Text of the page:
(38). Phosphorus measurements and OD260 readings were made on each fraction to calculate the total nucleotide concentration. There was no correction for formate, which absorbs strongly in the ultraviolet region. The positions of adenine, guanine, and uridine nucleotides were determined by comparison with chromatograms of known nucleotides. The peak fractions were pooled, subjected to hydrolysis in 1 N El, and the individual bases were identified by paper chromatography. Portions of the eluate fractions containing AMP, AWP, and AP were passed through columns of Dowex 50 resin (hydrogen form) to remove ammonium ion, evaporated to dryness in vacuo to remove formic acid, and hydrolyzed. Components of the hydrolyzates were separated with a Dowex 1-chloride column developed with 2-amino-2-methyl-1,3-propanediol and HCl. This system can separate adenine, guanine, CHP, UWP, and AMP.

Bishop et al. (19) separated the nucleotides in trichloroacetic acid extracts of whole blood, according to Hurlbert et al. (38); but non-gradient elution was used. The material in each peak was evaporated to dryness on a steam bath, and the free purines and pyrimidines liberated by hydrolysis for 1 hour at 72 C in 72% perchloric acid. Neutralized solutions were chromatographed in the isopropanol-HC1 system of Wyatt (74) followed by the butanol-NH40H system of Markham and Smith (51). The bases were eluted with dilute HCl, and their spectra determined.

Cohn (23) introduced ion exchange column chromatography into the






8


nucleotide field. Adenylic, uridylic, guanylic and cytidylic acids were eluted from Dowex 1-chloride polystyrene anion exchange resin columns by dilute HCl-NaCl solutions in a sequence roughly predictable from pK values. Chromatograms were prepared by measuring OD260 of each fraction collected and plotting these values against the volume eluted. Cohn and Carter (24) similarly eluted AMP, AIP, and ATP. Paper chromatograms were developed on material from peak tubes, using an isoanyl alcohol-disodium phosphate mixture and the nucleotides detected by ultraviolet fluorescence.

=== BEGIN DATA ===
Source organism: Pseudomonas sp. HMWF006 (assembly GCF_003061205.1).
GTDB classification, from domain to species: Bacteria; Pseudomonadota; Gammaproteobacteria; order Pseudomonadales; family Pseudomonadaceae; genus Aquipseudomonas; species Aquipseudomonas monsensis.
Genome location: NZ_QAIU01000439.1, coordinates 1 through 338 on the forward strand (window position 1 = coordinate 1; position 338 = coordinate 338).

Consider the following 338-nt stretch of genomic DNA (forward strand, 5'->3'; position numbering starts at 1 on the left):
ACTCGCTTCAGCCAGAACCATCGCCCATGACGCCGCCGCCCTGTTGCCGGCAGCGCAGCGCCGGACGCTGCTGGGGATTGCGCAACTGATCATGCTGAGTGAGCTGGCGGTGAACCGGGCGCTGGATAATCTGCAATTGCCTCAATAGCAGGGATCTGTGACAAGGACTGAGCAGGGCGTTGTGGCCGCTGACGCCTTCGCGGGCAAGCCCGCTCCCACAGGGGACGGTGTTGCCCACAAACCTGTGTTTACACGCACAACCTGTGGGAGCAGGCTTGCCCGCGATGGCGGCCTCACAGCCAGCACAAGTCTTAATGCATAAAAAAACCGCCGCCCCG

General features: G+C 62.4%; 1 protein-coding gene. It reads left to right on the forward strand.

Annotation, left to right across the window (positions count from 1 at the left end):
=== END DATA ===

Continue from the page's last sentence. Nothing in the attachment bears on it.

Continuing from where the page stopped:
Horecker and SmYrniotis (36) reported a partial separation

of R5P and a similar substance later found to be ribulose-5-phosphate on a Domex 1-formate column by elution with 0.1 M formate buffer. This was a pioneer experiment in the elucidation of the pentose phosphate shunt. The pentose phosphates were produced when a purified yeast enzyme was mixed with 6-phosphogluconate.

Benson et al. (16) separated F6P from FDP on a Dowex 1-chloride column eluted with 0.1 1_ NaCl. Kbym and Cohn (39) reported the separation of synthetic mixtures of sugar monophosphates (GlP, G6P, F6P,R5P) by forming borate complexes simultaneously with elution from Dovex 1-chloride column with four chloride solutions. Hexose phosphates were estimated by the anthrone method (59), R5P by the orcinol method (21), and phosphorus was assayed according to Fiske and SubbaRow (30).

Goodman, Benson and Calvin (32) used the above techniques of Khym and Cohn (39), Benson et al. (16), and Horecker and SmWrniotis

(36) to study photosynthetic products in ethanol extracts of the alga, Scenedesmus. A synthetic test mixture of F6P, FDP, and 3PGA, and a






9


mixture of 3PGA, FEP, and Ribulose-1, 5-diphosphate was separated on Dowex 1-chloride by elution with a dilute NaCl-HCl solution. They also separated FlP, F6P, and G6P by elution with 0.1 M Na2B407 from a column converted to the borate form by eluting a Dowex 1-chloride column with Na2B407. Finally, they chromatographed a simple synthetic mixture of the above sugar phosphates mixed with an extract from algae grown in the presence of P32. Radioactivity was found in peaks corresponding to various esters, indicating the natural incorporation of phosphorus in those compounds by the algae.

Aisenberg ( 2 ) used Dowex 1-chloride columns mainly to remove free sugars from the glycolytic intermediates in the acid-soluble fraction of high-speed supernatant of brain extract. The free sugars were washed through the column with water, the esters were eluted batchwise with 0.1 N HCl, the eluate was concentrated by lyophilization, and G6P, F6P, G3P and hexose diphosphate were enzymatically assayed (25)Bergkvist and Deutsch (18) separated synthetic mixtures of mono-, di- and triphosphates of adenine, guanine, and uridine by applying seven successively increasing concentrations of format buffer. OD260 of each fraction was plotted against volume through the column and identification of each peak was made by comparing its UV spectrum with spectra of known nucleotides.